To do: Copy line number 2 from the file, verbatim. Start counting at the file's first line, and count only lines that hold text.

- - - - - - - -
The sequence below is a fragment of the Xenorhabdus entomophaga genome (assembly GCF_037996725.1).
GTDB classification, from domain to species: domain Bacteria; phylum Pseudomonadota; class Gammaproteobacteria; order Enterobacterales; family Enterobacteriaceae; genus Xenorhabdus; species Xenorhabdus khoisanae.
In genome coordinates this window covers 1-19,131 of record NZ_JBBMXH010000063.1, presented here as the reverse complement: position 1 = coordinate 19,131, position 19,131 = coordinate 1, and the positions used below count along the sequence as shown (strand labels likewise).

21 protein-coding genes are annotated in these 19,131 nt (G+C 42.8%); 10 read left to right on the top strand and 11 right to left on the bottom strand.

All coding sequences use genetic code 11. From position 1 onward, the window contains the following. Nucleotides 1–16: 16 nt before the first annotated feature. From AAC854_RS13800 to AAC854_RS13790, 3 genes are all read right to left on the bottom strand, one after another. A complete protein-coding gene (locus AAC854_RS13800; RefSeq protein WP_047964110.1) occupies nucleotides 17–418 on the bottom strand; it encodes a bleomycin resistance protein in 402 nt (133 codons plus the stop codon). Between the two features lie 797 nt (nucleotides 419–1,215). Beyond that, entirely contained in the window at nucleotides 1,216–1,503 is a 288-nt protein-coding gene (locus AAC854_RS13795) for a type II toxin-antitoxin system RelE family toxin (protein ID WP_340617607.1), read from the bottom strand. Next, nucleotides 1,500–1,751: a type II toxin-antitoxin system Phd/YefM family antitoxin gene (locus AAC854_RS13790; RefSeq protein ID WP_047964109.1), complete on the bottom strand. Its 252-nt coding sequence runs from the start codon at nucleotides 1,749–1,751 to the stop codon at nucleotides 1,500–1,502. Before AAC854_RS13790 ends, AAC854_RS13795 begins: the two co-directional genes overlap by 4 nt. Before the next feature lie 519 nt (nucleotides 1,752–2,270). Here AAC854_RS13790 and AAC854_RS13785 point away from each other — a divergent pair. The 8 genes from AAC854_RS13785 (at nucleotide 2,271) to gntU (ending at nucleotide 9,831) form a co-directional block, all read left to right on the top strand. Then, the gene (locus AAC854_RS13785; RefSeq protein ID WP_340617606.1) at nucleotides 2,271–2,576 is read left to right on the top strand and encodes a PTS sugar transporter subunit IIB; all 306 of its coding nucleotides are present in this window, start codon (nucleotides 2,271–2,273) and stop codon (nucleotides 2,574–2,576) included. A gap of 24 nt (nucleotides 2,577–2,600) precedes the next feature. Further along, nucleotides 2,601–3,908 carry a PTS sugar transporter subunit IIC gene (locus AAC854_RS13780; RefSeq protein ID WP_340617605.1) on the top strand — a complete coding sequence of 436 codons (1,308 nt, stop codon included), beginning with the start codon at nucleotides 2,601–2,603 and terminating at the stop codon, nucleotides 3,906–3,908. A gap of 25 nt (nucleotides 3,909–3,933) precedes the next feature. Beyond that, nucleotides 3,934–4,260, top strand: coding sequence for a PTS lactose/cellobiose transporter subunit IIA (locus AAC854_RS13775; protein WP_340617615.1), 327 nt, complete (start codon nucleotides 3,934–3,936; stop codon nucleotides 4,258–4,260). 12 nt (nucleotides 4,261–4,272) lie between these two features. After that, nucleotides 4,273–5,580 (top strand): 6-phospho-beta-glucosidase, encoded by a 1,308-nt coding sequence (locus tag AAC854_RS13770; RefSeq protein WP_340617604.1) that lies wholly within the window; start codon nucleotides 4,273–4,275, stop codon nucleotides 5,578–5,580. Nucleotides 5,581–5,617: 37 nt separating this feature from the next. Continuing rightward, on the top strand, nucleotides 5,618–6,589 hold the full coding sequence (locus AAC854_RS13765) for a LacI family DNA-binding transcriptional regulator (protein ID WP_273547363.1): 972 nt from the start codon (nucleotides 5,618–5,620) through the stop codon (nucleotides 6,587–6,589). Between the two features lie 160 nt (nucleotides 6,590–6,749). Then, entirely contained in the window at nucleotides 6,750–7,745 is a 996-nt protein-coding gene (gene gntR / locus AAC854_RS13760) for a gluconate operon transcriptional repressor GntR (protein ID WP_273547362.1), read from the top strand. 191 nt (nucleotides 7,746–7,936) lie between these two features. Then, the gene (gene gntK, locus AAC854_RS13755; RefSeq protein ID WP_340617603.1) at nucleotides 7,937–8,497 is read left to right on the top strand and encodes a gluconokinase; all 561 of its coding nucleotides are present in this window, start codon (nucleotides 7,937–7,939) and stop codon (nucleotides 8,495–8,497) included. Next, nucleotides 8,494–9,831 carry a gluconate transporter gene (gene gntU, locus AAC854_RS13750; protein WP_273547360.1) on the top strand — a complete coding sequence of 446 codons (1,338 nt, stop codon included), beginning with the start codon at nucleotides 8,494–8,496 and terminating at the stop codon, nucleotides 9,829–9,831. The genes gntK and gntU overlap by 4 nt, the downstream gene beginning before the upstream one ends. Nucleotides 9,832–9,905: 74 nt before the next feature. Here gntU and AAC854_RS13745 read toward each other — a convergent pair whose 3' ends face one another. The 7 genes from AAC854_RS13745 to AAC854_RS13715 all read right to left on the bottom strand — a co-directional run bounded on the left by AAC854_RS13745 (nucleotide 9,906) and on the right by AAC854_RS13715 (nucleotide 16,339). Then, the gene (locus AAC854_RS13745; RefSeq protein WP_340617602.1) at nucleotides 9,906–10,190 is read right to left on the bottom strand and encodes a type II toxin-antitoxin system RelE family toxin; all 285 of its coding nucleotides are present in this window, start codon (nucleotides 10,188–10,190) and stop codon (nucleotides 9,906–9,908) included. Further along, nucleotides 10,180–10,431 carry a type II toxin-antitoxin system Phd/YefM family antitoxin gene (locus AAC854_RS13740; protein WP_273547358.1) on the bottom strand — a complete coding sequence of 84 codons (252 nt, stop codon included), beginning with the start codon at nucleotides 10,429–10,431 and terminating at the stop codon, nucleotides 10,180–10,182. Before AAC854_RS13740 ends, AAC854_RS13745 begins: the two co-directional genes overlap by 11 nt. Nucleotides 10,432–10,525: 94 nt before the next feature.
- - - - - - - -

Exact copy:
GTDB classification, from domain to species: domain Bacteria; phylum Pseudomonadota; class Gammaproteobacteria; order Enterobacterales; family Enterobacteriaceae; genus Xenorhabdus; species Xenorhabdus khoisanae.